John William Waterhouse, 1849-1917


Oil on canvas

124.4 x 73.6 cm.

John and Julie Schaeffer Collection, Sidney, Australia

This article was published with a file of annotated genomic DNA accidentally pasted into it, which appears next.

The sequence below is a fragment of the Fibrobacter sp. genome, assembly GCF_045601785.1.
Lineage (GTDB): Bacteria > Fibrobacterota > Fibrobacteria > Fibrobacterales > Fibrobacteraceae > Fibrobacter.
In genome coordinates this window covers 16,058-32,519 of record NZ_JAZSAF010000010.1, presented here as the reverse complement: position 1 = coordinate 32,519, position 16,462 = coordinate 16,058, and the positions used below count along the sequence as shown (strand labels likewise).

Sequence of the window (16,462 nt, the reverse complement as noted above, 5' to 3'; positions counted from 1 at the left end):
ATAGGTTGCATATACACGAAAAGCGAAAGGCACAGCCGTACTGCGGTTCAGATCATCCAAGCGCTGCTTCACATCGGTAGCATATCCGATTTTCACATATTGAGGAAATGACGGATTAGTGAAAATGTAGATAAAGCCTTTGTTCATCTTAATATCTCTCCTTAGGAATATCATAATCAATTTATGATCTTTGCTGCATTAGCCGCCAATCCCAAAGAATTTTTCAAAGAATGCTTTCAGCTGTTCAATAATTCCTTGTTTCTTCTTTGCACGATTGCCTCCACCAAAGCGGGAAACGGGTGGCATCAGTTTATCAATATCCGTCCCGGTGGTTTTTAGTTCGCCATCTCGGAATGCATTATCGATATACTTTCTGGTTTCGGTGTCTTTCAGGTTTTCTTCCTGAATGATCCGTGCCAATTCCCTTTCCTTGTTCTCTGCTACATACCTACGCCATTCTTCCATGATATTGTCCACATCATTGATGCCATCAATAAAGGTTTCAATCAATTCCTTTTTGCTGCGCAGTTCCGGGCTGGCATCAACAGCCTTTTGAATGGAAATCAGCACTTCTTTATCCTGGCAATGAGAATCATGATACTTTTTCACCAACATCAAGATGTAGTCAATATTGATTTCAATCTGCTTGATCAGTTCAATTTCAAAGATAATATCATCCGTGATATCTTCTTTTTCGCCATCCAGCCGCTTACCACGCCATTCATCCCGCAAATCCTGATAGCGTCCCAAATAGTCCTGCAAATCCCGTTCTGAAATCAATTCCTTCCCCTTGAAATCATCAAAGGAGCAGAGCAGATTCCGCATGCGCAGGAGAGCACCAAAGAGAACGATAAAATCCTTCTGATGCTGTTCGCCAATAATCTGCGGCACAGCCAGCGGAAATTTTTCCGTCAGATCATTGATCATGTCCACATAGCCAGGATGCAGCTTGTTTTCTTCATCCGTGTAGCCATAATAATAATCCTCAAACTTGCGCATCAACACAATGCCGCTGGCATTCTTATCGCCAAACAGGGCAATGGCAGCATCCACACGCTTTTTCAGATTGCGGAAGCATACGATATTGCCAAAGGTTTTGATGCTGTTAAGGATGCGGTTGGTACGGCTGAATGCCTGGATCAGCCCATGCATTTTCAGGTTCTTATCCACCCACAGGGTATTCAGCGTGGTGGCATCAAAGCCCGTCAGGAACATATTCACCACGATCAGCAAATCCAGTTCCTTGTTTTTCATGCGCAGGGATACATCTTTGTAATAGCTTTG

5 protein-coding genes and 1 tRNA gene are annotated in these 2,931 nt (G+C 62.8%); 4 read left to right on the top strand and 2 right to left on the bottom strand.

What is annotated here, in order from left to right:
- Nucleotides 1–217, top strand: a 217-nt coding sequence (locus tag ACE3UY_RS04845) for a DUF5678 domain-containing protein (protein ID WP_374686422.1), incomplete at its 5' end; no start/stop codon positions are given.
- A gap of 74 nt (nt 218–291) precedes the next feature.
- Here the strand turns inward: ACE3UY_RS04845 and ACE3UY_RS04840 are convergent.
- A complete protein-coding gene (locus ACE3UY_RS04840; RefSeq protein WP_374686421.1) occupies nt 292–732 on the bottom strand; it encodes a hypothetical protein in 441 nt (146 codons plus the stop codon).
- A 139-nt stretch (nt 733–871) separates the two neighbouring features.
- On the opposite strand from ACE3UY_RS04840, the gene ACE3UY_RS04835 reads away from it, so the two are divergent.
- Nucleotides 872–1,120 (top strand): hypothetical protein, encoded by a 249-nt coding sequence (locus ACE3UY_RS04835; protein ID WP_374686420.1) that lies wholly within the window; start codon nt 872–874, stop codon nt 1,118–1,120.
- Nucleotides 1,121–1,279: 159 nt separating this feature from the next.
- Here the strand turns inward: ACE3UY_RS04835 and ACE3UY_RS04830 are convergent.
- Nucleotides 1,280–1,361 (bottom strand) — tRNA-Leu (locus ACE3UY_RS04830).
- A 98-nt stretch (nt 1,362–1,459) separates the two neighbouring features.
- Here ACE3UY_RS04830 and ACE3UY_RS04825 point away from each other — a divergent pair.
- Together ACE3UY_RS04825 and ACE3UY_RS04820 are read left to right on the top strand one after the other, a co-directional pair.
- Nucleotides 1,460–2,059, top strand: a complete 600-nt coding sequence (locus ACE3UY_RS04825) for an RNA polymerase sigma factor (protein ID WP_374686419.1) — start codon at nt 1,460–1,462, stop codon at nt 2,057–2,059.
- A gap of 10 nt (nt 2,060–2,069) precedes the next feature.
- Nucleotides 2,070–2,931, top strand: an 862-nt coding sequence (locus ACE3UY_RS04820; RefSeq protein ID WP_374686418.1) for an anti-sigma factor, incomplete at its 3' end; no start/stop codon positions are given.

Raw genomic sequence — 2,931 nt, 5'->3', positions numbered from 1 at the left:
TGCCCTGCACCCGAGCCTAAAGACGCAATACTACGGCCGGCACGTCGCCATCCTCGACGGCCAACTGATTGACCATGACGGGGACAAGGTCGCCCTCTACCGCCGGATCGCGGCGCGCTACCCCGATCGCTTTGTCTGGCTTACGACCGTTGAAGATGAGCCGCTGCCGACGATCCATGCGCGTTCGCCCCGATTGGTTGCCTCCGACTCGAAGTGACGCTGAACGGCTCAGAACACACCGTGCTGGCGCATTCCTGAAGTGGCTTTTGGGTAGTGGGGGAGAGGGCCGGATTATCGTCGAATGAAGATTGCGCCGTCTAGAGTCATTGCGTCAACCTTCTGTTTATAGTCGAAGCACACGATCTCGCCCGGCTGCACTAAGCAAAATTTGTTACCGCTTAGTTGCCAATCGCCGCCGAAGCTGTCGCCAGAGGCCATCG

Angus Trumble points out that the artist produced "three major versions" of Ophelia in 1889, 1894, and 1911: "In the first version Waterhouse chose to represent Ophelia lying among the wildflowers in a meadow: the brook in which she later drowns is visible in the background. In this version, Waterhouse shows Ophelia in the moments before she died, sitting on the slanting bough of the willow that overhangs the brook. She is placing a garland in her hair, while other flowers are shown in her lap and growing among the reeds nearby, the 'crow-flowers, nettles, daisies and long purples/That liberal shepherds give a grosser name,/But our cold hands to dead men's finger's call them' (Hamlet, Act IV, scene vii). Certain aspects of the composition underline the mortal turn of events: the poppies in ophelia's hair, for example, laden with the symbolism of sleep and death; her eyes, which are half-closed; her pallor; the lankness of her hair, a feature specifically mentioned in the New Gallery's catalogue entry. The hem of Ophelia's dress is emblazoned with the heraldic device of a lion rampant, and she wears as a bejewelled girdle, low over her hips in the medieval fashion" (p. 104)